Another potpourri post. Apologies for the lack of time.

Coyote Blog points out that the Spanish stock exchange is going to require company directors to declare any extramarital affiars that they are having.

Love the Star Wars version of Leonardo's "The Last Supper."

You know that you read too many blogs when you recognize and laugh at all the authors in Jason Kottke's humor piece on how to order dinner--without ever reading any of their books. Of course, I'm known for my encyclopedic knowledge of movies despite the fact that I never watch them. I just read the reviews.

Tuesday, May 17, 2005

Organization Man

Organization Man

Just got off the phone with Bill Grosso, who shared with me his simple trick for organizing his work.

He has a three column Excel spreadsheet. In Column 1, he lists the project. In Column 2, he lists the person. In Column 3, he lists his quick thoughts.

When he needs to talk about a project, or he is about to meet with a person, he simply sorts on the appropriate column, and all the relevant information is right there.

We both agree that this is a 37Signals product waiting to happen!

Publishing is the new Entrepreneurship

Publishing is the new Entrepreneurship

I've been saying it for a while (okay at least a couple of weeks), but publishing is going to be the next big thing in entrepreneurship. Blogging is just the tip of the iceberg. Even dead-tree blogs are in.

Monday, May 16, 2005

Quote of the Day

Quote of the Day

In case you didn't see it in the comments of my previous post on Paul Graham's latest, Matt Josefowicz chimes in with the quote of the day:

"Entrepreneurialism is one thing that can never be outsourced."

I did a Google check and nothing came up, so you heard it here first!

Kids Love Robots

Kids Love Robots

As part of my continuing coverage of the steady evolution of robots into ruthless killing machines, I'm linking to this story of how the Roomba can help parents get their kids to clean their rooms and go to bed.

I have got to get me one of those!

Sunday, May 15, 2005

Weekend Roundup: Guns, Blood, and Micro-publishing

Weekend Roundup: Guns, Blood, and Micro-publishing

No time for long posts, so I'll just lay it on you.

Guns
Amazing stuff on what might be the next generation of projectile weapon.

"Imagine a gun with no recoil, no sound, no heat, no gunpowder, no visible firing signature (muzzle flash), and no stoppages or jams of any kind. Now imagine that this gun could fire .308 caliber and .50 caliber metal projectiles accurately at up to 8,000 fps (feet-per-second), featured an infinitely variable/programmable cyclic rate-of-fire (as high as 120,000 rounds-per-minute), and were capable of laying down a 360-degree field of fire."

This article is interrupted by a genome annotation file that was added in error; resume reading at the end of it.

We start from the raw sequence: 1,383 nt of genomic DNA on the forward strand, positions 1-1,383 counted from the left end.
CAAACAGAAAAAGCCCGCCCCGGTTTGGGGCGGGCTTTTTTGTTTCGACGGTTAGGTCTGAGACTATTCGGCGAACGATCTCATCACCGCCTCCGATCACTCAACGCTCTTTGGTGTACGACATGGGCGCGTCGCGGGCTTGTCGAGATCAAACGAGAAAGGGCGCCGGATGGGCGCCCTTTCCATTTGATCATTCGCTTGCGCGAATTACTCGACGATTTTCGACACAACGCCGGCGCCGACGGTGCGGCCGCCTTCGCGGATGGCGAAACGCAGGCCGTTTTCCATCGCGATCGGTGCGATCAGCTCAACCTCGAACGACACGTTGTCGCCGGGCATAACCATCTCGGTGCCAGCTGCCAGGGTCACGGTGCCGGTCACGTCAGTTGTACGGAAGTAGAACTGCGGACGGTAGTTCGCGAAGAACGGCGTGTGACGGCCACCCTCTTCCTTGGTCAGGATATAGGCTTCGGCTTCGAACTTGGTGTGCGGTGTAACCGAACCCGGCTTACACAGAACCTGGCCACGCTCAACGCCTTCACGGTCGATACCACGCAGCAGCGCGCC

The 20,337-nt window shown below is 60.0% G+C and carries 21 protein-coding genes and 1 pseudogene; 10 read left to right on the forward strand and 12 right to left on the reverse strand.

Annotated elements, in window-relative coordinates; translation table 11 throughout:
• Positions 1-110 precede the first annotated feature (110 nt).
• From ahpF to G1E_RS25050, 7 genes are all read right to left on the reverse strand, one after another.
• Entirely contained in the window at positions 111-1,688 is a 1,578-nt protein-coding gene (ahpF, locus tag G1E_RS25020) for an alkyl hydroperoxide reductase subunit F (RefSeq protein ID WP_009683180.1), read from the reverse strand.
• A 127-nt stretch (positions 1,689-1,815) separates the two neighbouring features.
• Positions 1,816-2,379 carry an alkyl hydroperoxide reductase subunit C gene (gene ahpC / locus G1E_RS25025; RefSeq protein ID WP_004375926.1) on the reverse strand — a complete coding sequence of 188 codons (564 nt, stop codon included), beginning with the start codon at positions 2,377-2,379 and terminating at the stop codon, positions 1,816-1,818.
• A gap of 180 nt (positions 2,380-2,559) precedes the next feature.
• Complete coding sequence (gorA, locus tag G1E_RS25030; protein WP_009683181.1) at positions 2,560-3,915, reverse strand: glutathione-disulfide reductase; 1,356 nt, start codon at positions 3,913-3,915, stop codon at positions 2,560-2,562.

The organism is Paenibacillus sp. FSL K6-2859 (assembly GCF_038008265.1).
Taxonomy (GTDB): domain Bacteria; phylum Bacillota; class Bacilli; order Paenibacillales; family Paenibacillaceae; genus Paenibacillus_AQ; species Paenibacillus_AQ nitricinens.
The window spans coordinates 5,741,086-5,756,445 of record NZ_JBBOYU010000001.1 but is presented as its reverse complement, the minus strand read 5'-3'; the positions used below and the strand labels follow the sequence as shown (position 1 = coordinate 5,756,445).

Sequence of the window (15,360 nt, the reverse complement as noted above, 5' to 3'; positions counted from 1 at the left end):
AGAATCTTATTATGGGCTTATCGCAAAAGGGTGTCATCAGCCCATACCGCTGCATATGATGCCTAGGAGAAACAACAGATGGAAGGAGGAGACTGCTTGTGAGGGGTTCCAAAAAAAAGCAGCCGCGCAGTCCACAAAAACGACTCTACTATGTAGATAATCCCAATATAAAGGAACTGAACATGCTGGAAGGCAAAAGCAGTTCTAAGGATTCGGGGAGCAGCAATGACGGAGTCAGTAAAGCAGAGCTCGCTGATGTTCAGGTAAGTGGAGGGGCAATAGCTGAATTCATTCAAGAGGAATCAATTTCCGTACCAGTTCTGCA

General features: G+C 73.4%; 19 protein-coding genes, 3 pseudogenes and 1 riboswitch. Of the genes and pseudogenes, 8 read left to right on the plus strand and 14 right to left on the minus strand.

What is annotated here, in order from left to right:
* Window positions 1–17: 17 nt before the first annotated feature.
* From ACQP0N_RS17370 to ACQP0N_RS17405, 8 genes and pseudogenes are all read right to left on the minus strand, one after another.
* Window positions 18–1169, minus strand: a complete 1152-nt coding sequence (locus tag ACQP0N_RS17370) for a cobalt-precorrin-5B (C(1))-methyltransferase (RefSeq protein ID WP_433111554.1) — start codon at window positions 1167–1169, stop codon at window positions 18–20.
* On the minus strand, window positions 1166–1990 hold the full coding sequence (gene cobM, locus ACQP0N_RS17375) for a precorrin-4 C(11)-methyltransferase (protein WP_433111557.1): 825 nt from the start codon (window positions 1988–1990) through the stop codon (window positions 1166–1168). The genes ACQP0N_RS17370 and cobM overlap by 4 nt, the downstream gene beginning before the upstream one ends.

I haven't watched the video yet, but I intend to.

Blood
Japanese researchers have developed a fuel cell that runs on blood. Down the road, we might be able to implant these suckers in our bodies to power artificial hearts and other such devices. This could be a milestone in extending human life. Of course, the Slashdot page has about 5 jillion Matrix jokes.

Micro-publishing
I keep saying that publishing is the new face of entrepreneurship. Blogging is just the tip of the iceberg. Seth Godin writes about a guy who has created the Winery Web Site Report, which rates over 2,400 winery Web sites, and then sells copies for $500 apiece. If just 10% buy a copy, that's $120,000. Not too shabby.

Of course, this kind of publishing explosion will also create a need for better content searching....

Paul Graham and the Implications of Frictionless Entrepreneurship

Paul Graham and the Implications of Frictionless Entrepreneurship
The always interesting Paul Graham has a new essay out about why undergrads who want to be entrepreneurs should start companies rather than pursuing the traditional path of working for someone else.

In summary, his point is that entrepreneurship is cheaper than ever (if not easier), and that because entry-level jobs all pay pretty much the same, the job market undervalues the truly talented new graduates. Instead, those budding entrepreneurs should just go and start a company (bearing in mind the critical goal of building something that people will use and pay for). If they fail, they'll have learned a lot (I know that I sure did) and probably be more attractive to potential employers.

This is an example of how a more dedicated blogger than I can draw subtler connections. While I have written about the declining friction of entrepreneurship (as have others like Bill Grosso), it takes a guy like Paul to draw the non-obvious conclusion that this trend tips the balance in favor of starting companies when you're 21, rather than waiting a couple of years.